My favorite moment of the trip was when we all put our prayer flags on the top of the world. It all started in Bhutan. We went on a trek across the Druk Path. We were hiking at altitude, which meant is was about 14,000 feet above sea level, which made everything much harder. On the first day, we went up to a monastery and a very kind man gave us all a box of apple juice. The apple juice was the best box of apple juice I had ever tasted. The apple juice was the best I had ever tasted, because we were tired and a lovely heap of sugar tasted like the best thing that would ever go into our mouths.
Later that day, we were at our campsite and stormy looking gray clouds were rolling in. The sun kept trying to peek through the clouds, so when it did it would create spotlights of the mountain tops. So, when the sun shone on the monastery, it looked as though the monastery was in the spotlight. It was beautiful.
On the second day, a dog from the first campsite came on the hike with us. We named him Pema. Pema means lotus flower in Bhutanese. At lunch with Pema, we gave him our leftovers. He only ate the chicken, everything else wasn’t spicy enough for him. That is what you call a Bhutanese dog.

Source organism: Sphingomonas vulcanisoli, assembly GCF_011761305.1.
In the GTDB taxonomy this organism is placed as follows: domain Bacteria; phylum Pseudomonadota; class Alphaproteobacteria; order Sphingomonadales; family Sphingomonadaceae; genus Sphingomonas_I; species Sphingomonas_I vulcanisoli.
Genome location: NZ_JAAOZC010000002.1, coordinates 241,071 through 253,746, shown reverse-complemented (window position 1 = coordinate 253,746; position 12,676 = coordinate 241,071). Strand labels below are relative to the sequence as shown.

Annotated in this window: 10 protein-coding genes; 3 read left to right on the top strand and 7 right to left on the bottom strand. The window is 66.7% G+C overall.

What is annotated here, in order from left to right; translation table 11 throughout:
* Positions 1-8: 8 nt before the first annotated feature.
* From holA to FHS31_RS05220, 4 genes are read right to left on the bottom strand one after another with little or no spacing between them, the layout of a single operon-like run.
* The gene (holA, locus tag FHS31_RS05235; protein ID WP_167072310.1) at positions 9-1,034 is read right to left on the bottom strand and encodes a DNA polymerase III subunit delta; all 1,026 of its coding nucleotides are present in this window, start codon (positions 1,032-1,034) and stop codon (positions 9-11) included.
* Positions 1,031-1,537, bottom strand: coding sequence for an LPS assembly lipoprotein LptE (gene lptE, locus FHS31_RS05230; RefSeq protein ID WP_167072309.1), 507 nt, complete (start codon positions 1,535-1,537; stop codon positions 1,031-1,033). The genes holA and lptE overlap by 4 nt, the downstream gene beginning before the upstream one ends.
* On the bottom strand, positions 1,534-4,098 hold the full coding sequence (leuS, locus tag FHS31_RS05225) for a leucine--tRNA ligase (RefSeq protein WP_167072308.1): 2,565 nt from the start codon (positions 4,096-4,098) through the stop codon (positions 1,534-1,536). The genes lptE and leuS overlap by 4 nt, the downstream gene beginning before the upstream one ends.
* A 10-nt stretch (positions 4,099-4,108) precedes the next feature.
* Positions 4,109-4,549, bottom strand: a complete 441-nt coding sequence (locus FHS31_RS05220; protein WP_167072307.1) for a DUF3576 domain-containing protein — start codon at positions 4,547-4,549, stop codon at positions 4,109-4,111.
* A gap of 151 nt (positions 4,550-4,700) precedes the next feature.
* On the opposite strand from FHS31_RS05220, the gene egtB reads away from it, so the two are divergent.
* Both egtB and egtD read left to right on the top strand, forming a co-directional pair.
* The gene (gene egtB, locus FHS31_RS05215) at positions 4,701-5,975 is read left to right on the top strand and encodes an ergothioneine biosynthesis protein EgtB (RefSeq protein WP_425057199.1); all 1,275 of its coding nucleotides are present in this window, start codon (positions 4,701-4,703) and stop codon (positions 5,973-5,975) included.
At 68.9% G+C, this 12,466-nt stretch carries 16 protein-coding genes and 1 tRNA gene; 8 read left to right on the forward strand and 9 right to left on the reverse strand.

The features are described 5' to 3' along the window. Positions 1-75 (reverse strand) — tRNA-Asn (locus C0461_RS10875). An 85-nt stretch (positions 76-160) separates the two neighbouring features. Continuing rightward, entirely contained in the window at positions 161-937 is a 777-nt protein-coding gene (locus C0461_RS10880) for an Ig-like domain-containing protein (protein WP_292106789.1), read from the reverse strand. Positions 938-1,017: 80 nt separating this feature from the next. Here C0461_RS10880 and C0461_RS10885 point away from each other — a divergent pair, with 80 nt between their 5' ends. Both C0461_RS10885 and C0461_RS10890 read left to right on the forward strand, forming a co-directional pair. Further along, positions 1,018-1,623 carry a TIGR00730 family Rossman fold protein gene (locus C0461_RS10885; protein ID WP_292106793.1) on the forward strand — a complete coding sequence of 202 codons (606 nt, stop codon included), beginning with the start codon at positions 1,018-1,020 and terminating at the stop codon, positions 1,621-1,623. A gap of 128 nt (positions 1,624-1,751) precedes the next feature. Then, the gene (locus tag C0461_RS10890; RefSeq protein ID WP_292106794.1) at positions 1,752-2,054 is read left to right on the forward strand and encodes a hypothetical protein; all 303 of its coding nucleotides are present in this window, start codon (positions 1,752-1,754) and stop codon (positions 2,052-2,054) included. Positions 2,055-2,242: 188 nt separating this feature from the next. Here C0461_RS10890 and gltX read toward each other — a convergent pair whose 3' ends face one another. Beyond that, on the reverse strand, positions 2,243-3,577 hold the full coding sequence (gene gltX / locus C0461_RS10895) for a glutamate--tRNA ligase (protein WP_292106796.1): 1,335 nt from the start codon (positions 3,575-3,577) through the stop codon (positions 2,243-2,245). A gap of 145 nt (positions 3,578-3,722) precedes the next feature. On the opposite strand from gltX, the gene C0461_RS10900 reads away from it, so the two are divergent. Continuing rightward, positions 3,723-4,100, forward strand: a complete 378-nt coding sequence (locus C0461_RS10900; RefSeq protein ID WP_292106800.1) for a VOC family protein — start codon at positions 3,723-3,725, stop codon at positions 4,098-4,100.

The third day was the one where we hung our prayer flags above the world. Prayer flags work like this…you find the highest place you can and you put the prayer flags up. Our amazing guide, Dorje, gave us all pens and we wrote our names and a message about our family on a white prayer flag and then we would tie one end to one spot and the other end to another spot. We all read each other’s and learned the special meaning of each other’s prayers. We looked down and we would think, “boy, are we high” and we looked at each other and thought, “what a lovely family we have, I am so proud of what we have accomplished.” I have the best family in the world. I love my precious mates.